Port of Baltimore secures new MSC service broadening US East coast connectivity with the Indian subcontinent


Ports America Chesapeake and the Maryland Department of Transportation Maryland Port Administration (MDOT MPA) have secured a new MSC Indian subcontinent and Mediterranean service for Baltimore.

The Indus 2 service will include an eight-ship string of 85,000 TEU container capacity vessels that will travel to the Helen Delich Bentley Port of Baltimore and seven other ports around the world.

The first ship in this new service, MSC Michaela, will begin loading cargo in India on August 30, and will visit two ports in the country– Gujarat’s Port of Mundra and JNPT in Mumbai.

From there, ships will transit the Suez Canal to the Port of Gioia Tauro in Southern Italy, then the Port of Sines in Portugal.

Ships will then visit US-based ports in Norfolk, Baltimore, Miami and Freeport before returning to India.

Governor Larry Hogan said, “The international maritime industry continues to show its confidence in the Port of Baltimore and its growing container capabilities.”

“The new and expanded business we’re seeing today is a direct result of the investments we’ve made at the port and will have a tremendous positive impact on job growth and Maryland’s overall economic recovery.”

MDOT secretary Greg Slater said, “The Port of Baltimore is attracting new business because the industry recognises we have the facilities, logistics and workforce to bring goods to market reliably and efficiently. This new service from MSC is an important part of the port’s bright future.”

“MSC is a great partner and a top container service provider, and we’re very pleased to continue our long working relationship with them with this new Indian subcontinent-Mediterranean service,” said MDOT MPA Executive Director William P. Doyle. “Baltimore is well positioned on the ecommerce and intermodal side of the logistics chain – we’ll be loading exports for the backhaul as well too.”

Import/export demand for containerised cargo in the US has substantially increased over the past year and with that port congestion is at an all-time-high.

Ports America Chesapeake Vice President Bayard Hogans said, “The addition of the new Indian subcontinent service further enhances the Port of Baltimore and Ports America Chesapeake’s position as a key gateway for US imports and exports.”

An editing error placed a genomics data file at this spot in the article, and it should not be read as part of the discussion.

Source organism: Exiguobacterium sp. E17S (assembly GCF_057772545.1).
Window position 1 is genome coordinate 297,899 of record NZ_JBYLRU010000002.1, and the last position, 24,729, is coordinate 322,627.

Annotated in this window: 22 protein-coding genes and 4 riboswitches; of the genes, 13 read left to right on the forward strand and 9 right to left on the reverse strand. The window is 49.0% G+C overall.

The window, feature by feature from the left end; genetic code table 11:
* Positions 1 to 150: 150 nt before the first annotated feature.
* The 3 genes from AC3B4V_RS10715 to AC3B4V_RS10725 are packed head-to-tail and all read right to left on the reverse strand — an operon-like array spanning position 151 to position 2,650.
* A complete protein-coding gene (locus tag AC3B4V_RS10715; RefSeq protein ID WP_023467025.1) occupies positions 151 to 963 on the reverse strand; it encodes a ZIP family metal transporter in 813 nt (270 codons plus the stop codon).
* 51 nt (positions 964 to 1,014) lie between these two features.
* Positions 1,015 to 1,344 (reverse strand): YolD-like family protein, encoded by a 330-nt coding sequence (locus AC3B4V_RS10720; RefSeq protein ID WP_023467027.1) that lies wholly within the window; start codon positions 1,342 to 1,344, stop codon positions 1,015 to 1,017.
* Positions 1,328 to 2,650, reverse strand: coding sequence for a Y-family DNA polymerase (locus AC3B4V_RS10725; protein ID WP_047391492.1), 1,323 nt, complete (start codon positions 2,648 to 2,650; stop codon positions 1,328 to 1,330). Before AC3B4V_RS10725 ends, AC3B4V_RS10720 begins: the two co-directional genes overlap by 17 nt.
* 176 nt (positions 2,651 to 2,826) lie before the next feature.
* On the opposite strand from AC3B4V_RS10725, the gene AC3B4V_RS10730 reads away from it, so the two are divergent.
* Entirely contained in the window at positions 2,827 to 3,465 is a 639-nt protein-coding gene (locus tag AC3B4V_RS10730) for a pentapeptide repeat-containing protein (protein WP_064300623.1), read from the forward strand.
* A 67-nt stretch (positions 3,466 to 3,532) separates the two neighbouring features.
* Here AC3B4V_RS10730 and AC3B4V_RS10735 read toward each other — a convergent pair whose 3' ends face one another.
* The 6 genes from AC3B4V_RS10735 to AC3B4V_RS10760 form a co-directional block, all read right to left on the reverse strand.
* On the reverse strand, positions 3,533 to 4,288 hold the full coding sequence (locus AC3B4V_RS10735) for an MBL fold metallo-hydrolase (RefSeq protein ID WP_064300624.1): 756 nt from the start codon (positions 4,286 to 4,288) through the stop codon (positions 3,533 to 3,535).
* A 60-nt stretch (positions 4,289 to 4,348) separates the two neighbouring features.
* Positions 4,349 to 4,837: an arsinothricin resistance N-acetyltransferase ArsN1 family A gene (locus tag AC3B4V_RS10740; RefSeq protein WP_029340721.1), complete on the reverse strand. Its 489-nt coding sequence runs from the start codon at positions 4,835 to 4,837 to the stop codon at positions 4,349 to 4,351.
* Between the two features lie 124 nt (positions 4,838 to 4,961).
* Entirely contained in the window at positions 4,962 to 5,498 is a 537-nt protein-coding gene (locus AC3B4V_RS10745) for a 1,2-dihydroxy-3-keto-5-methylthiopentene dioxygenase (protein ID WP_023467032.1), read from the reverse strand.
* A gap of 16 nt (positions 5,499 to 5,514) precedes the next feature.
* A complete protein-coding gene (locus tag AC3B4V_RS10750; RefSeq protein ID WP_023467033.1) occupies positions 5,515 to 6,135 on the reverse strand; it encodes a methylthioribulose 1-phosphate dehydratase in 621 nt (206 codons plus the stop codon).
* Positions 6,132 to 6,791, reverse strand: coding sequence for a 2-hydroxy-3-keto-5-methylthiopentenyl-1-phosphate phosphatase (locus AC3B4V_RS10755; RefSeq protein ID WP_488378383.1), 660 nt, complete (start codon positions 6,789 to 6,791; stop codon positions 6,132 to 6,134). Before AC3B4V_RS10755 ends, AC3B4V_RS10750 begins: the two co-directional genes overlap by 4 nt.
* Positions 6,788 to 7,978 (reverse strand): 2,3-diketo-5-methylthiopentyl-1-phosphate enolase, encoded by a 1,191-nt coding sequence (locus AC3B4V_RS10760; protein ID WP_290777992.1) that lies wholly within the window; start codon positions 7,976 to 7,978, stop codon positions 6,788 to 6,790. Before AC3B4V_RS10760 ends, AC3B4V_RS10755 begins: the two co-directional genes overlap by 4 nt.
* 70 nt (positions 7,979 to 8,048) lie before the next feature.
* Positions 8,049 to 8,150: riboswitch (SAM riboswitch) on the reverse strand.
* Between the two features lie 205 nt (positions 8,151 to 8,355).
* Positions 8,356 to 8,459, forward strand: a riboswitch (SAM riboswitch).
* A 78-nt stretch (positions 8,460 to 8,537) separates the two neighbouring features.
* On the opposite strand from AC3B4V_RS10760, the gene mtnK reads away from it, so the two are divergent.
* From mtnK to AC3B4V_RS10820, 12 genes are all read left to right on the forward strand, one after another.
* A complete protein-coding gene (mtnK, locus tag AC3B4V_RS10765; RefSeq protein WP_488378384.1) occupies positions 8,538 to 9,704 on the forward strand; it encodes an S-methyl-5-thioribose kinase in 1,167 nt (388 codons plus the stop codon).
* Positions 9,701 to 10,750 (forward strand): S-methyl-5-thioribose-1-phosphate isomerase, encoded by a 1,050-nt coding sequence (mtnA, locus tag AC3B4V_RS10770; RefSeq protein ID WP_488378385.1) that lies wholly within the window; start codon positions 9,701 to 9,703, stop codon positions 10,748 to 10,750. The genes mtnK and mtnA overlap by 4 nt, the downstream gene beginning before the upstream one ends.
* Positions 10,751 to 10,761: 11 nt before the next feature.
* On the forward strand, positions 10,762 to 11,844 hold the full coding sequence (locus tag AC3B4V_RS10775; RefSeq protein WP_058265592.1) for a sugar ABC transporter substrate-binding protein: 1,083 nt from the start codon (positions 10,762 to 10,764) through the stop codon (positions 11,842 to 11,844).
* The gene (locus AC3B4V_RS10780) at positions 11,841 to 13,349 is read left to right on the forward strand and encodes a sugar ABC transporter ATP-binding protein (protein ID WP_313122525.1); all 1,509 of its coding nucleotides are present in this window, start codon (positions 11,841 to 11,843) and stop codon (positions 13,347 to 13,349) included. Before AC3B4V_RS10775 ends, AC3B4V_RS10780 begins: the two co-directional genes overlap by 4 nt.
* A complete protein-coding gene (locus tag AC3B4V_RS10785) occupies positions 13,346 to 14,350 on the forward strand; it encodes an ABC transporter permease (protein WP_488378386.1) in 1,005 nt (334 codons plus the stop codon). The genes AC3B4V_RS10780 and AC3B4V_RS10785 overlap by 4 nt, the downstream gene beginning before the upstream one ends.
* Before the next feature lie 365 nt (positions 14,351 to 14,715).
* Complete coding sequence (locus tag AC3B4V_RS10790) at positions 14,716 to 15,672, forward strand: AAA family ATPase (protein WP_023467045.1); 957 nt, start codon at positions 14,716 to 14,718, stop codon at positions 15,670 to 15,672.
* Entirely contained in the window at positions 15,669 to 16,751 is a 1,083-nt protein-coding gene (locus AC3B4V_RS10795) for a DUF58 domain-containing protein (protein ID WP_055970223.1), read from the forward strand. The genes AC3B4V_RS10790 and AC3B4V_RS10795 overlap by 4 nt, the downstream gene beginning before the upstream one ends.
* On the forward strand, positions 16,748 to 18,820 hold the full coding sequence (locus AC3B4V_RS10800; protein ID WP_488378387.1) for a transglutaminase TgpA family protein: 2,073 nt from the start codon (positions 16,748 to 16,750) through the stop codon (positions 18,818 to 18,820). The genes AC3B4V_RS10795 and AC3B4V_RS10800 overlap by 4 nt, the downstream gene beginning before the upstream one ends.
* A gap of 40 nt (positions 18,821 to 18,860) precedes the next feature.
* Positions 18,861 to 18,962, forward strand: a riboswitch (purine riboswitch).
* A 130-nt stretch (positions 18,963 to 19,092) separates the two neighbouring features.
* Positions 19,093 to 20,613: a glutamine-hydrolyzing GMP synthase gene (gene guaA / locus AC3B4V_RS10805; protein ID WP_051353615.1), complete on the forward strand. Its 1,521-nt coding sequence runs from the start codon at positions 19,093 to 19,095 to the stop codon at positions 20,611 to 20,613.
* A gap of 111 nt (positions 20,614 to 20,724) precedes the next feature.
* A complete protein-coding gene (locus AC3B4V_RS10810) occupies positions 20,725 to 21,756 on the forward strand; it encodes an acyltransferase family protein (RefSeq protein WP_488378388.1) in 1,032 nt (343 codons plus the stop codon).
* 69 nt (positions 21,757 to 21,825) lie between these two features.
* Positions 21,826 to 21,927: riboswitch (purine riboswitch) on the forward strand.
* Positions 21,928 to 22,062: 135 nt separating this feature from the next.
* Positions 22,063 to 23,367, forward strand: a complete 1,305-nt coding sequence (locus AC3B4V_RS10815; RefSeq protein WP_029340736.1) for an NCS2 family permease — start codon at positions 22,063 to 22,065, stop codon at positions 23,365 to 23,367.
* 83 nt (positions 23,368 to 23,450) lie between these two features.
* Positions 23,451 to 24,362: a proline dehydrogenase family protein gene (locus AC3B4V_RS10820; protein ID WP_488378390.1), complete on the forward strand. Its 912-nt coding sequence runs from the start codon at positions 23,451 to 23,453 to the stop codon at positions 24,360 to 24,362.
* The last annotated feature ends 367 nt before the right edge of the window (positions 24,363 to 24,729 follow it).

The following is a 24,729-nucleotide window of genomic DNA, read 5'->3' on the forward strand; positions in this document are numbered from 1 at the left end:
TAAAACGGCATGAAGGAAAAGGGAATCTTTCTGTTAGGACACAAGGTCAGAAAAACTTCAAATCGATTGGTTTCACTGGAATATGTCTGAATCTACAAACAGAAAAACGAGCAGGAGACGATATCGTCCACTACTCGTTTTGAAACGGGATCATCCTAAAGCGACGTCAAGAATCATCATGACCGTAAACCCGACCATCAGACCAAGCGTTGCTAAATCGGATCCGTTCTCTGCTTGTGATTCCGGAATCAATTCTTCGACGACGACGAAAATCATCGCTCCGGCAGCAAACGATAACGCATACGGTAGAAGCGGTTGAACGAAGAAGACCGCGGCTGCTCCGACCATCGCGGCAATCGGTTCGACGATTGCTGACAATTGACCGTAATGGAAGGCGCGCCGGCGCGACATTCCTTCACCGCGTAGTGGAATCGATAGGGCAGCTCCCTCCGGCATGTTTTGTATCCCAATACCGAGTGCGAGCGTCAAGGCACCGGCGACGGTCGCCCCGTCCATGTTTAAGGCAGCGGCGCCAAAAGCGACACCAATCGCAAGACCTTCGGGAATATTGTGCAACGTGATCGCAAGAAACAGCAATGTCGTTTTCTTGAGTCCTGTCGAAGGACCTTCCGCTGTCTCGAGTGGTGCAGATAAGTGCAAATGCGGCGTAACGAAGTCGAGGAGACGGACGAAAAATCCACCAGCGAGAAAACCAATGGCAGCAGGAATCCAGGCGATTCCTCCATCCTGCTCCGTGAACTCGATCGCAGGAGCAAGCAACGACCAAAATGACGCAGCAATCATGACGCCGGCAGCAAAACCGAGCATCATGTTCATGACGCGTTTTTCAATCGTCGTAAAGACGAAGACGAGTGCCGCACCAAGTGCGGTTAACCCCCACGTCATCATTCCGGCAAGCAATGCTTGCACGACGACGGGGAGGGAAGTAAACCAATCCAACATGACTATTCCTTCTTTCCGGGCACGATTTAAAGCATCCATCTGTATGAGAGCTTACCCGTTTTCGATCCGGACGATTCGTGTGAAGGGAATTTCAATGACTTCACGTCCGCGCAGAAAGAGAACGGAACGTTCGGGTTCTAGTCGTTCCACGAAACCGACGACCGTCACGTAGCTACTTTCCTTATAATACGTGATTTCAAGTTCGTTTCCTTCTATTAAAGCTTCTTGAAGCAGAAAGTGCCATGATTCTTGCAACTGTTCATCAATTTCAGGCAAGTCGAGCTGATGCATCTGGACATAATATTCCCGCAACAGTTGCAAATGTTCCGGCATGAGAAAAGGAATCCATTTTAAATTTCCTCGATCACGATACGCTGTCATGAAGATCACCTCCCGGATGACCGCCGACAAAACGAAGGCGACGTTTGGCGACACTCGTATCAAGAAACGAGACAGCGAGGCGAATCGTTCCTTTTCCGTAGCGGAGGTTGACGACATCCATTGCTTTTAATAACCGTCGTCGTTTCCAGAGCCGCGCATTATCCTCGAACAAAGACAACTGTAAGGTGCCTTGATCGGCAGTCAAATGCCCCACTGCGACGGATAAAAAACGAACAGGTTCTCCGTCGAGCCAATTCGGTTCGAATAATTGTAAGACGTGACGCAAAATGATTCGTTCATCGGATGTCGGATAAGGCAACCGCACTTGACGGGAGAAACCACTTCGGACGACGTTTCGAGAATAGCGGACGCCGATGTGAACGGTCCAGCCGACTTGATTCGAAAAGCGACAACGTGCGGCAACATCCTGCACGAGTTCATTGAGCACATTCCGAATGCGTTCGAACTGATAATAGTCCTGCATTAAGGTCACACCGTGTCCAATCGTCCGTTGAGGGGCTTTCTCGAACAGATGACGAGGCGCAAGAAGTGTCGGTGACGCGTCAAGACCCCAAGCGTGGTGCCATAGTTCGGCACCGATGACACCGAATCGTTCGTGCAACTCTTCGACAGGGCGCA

“This service will provide our customers with new routings and a more efficient supply chain.”

The new MSC service follows another announced by the Port of Baltimore in June – a new Southeast Asia/Vietnam and China service with Maersk Line, which brings its first vessel to the port in early September.

Ports like Baltimore, which is a prime gateway for containers filled with goods heading to the e-ecommerce market and for cargo sent to the Midwest via rail, are needed to land cargo in the US.

The port has served 23 ad hoc ships over the past year – vessels diverted to Baltimore that were not on a regularly scheduled service call – totalling more than 35,000 TEU.

Baltimore is also in the midst of a project to expand capacity to serve ultra large container ships with dredging complete for a second, 50-ft deep berth at the Seagirt Marine Terminal and four additional Neo-Panamax cranes are expected to arrive during the first half of September and be operational by the end of the year.

The port is one of a few East Coast ports with the ability to handle some of the world’s largest vessels, and the new deep berth will allow two of these massive ships to be serviced at the same time.

Business at the Port of Baltimore has also greatly recovered since the early months of the COVID-19 pandemic.

Container traffic at the port was up 19% in June 2021 compared to the same period last year.


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